Of the near 11 years in which Mike Ashley has owned the club, Newcastle United have flirted with relegation three times, been relegated twice, and spent two seasons plying our trade in the Championship. The net outcome being that we have had only had four seasons of relative “comfort” in over a decade.
The current season is looking like another one where relegation will very much be a possibility and a topic of debate, but if the previously unthinkable were allowed to happen for a third time, it really could be the beginning of the wilderness years for the club.
Before anyone pipes up with “haven’t we heard this before?”, allow me to explain…..
The first relegation was undoubtedly caused by the, frankly, idiotic way in which the club was organised. We had blokes with strange job titles, signing players from YouTube videos without the consent of the manager, followed by the appointment, stepping down and re-appointment of a man who is to football management what a leech farm owner would be to modern medicine. Along with a final panic appointment of the club’s greatest ever player into his first ever management position, with virtually no time to save the sinking ship.
However, we had players of some world fame, players of true ability and proven international calibre, players such as Michael Owen, Obafemi Martins, Mark Viduka, Habib Beye, Sebastien Bassong and Damien Duff, to name just a few.
We were relegated, they were sold or left, and a big fat transfer surplus was gained. The following season we found our new Geordie number 9, he helped to fire us out of the second tier of English football with some comfort.
The second relegation was a real freefall shambles, presided over in the dugout mainly by a man who had the cunning talent of never questioning his place in the food chain. Once again we had players of international renown such as Wijnaldum, Sissoko, Janmaat and Cisse who were once again sold to provide a substantial transfer surplus when the inevitable happened, despite (once again) appointing a manager far too late to save us from the trapdoor into the second tier.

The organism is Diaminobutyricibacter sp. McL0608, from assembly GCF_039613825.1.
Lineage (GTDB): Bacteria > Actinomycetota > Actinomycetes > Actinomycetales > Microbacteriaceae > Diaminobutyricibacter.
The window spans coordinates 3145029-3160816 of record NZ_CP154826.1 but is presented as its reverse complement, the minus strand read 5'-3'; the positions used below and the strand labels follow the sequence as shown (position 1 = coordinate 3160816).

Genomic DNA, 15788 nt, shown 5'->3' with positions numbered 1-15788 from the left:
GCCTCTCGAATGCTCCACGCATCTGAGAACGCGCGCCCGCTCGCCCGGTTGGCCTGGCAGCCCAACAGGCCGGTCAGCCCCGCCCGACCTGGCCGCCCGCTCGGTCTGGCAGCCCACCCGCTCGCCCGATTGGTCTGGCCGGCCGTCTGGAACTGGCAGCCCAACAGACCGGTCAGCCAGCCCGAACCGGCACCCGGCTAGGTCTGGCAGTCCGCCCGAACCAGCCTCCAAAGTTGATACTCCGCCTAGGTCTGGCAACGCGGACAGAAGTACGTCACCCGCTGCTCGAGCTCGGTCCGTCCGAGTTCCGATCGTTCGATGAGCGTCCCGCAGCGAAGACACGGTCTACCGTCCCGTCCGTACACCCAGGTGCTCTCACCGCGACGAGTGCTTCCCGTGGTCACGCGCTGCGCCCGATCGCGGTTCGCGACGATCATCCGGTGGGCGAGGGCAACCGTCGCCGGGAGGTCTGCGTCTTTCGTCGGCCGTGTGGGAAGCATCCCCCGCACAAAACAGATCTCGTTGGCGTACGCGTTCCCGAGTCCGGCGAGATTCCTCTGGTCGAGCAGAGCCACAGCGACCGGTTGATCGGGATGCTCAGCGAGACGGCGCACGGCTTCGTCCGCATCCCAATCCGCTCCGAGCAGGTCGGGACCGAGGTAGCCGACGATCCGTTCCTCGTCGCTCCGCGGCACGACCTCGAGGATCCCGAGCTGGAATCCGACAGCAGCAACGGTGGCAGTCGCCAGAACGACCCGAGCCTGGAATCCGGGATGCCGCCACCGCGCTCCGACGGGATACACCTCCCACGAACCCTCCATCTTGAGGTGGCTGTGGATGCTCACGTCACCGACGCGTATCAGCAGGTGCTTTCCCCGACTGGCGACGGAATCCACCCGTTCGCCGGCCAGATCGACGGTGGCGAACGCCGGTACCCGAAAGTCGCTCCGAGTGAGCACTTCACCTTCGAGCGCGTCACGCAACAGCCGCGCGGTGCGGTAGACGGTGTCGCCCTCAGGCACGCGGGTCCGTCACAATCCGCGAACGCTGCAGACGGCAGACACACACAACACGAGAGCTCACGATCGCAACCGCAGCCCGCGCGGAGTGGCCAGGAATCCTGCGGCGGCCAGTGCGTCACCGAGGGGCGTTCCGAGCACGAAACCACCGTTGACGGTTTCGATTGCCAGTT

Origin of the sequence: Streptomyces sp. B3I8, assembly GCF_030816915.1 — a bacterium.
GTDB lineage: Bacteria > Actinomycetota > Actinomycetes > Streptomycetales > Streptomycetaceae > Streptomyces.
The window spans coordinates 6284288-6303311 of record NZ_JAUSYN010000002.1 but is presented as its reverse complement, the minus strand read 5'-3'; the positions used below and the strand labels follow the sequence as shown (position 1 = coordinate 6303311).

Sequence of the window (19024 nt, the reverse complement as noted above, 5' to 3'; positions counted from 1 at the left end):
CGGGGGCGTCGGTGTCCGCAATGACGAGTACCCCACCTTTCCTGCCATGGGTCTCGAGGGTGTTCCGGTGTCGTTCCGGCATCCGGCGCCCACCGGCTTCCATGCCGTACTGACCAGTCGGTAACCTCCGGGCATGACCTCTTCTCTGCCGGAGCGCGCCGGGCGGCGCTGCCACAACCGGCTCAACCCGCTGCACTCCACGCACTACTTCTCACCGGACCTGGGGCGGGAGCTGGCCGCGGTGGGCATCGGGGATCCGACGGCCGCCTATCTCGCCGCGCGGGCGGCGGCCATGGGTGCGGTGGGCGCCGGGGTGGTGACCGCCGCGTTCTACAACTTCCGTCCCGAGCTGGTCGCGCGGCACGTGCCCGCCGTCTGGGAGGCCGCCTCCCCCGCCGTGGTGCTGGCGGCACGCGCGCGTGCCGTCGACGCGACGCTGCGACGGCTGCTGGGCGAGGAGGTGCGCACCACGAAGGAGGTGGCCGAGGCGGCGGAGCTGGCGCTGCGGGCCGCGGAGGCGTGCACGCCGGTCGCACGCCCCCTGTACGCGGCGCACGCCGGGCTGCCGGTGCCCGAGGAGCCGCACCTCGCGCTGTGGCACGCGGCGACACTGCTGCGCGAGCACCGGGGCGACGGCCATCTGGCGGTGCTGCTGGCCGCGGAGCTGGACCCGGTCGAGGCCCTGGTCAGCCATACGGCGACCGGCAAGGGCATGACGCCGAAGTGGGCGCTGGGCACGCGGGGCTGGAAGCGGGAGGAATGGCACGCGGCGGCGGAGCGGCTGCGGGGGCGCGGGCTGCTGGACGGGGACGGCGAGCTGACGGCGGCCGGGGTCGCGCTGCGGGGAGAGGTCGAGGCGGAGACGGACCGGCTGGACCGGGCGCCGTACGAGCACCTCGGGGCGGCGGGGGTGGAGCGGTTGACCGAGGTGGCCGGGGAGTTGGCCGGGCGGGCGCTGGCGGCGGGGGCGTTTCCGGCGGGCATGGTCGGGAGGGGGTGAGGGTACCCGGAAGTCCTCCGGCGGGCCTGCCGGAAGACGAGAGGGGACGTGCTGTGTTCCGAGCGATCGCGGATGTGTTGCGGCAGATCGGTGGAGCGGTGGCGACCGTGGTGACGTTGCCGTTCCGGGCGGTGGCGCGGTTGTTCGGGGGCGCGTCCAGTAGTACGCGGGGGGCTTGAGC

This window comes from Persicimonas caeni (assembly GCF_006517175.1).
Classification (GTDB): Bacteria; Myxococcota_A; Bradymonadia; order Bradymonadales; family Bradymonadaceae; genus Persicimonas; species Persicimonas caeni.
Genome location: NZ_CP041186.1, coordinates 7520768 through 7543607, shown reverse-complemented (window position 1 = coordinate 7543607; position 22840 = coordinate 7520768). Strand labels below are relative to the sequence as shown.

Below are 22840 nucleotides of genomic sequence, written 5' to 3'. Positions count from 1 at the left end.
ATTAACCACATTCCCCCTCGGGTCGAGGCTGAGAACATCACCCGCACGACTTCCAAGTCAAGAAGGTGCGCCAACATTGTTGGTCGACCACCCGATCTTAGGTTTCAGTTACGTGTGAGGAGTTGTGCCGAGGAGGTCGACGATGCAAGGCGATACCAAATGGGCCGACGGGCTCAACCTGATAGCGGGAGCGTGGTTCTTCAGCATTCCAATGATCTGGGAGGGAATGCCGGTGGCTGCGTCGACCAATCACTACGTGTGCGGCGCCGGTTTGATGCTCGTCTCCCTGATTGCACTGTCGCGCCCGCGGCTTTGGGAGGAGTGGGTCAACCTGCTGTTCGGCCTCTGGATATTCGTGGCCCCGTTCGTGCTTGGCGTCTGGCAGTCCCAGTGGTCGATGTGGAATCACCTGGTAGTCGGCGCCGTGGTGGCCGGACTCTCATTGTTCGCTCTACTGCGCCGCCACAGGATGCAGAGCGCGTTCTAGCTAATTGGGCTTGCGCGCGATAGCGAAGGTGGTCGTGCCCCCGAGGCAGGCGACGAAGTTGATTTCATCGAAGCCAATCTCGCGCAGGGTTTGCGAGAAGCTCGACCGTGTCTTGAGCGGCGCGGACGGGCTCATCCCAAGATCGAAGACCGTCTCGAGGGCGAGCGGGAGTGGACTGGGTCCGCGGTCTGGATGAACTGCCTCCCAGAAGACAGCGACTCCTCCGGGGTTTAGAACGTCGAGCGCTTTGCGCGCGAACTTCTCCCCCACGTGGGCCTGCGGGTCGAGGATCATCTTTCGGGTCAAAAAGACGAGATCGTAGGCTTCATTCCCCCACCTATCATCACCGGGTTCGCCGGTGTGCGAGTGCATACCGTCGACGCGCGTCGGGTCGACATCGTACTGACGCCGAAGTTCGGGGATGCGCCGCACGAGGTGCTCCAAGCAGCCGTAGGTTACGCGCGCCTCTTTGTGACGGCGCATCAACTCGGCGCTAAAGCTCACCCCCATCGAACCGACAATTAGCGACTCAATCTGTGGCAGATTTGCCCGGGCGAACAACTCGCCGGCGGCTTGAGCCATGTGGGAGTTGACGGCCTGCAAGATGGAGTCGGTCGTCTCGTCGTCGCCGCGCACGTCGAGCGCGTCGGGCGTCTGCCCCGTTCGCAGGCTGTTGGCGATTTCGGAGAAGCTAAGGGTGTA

The commonalities of the two recent relegations are that we have had players to sell of a value which allowed us to spend above our relative means and to keep the club more than solvent, and able to compete at the very top end of the Championship.
If a third relegation was to occur this season, how much money could we raise from our current saleable assets, whilst still keeping the nucleus of a team to gain promotion, and keeping the books in the black?
Obviously our Captain, Lascelles, would command a decent fee but beyond him who else is there? The top calibre of player in our squad, aside from Lascelles, is arguably Shelvey, Ritchie and Merino, who would all struggle to command £10m a piece on current form from a relegated side, having only shown glimpses of being good top level performers.
If that was the case then there would be no transfer surplus, no major squad overhaul apart from lessening the quality further, and a real struggle to come back would ensue.
The first relegation comeback was a cakewalk, the second was much tighter but never really in doubt from the halfway point of the season, a third might be a stretch too far.
The sad fact is that with every season spent either fighting relegation, or playing at a lower level, the quality of our squad gets ever worse and we are slowly becoming a Championship club in more ways than just the playing squad, the mentality and outlook of the club gets cheapened also.
Everything about the club is becoming a bit bargain basement, a bit pound shop, a bit (dare I say it) Sports Direct. My firm belief is that now more than ever we need to avoid this relegation, whether Ashley sells up or not he certainly seems much less inclined to invest in the club these days, to the point that I would take any major investment in January as the biggest green light so far that the takeover will happen.
Obviously investment in January, if the takeover is moving forwards, will be an issue of contention as to who supplies the funds, and what recompense can be expected from any agreed sale price or relegation. To use a house sale metaphor, it’s like selling your house but being asked by the buyer to carry out some much-needed construction work prior to sale. If you want to sell “as is” then the price should reflect that, if the buyer is insisting on having important structural work done before they buy then the price should reflect that, and these should be a “guarantee to buy” if you are being asked to spend your money on something you don’t want to.
It seems plainly obvious to me that the future of the club now has two distinct paths ahead of it, the first of which being that we carry on with the current owner and see the club get smaller and weaker every season, until it drops into the relative obscurity now being endured by “them down the road”.
Or the buyout goes through and we roll the dice with new ownership. We can’t carry on as we have been, so given the choice I’ll gladly take my chances with a new regime.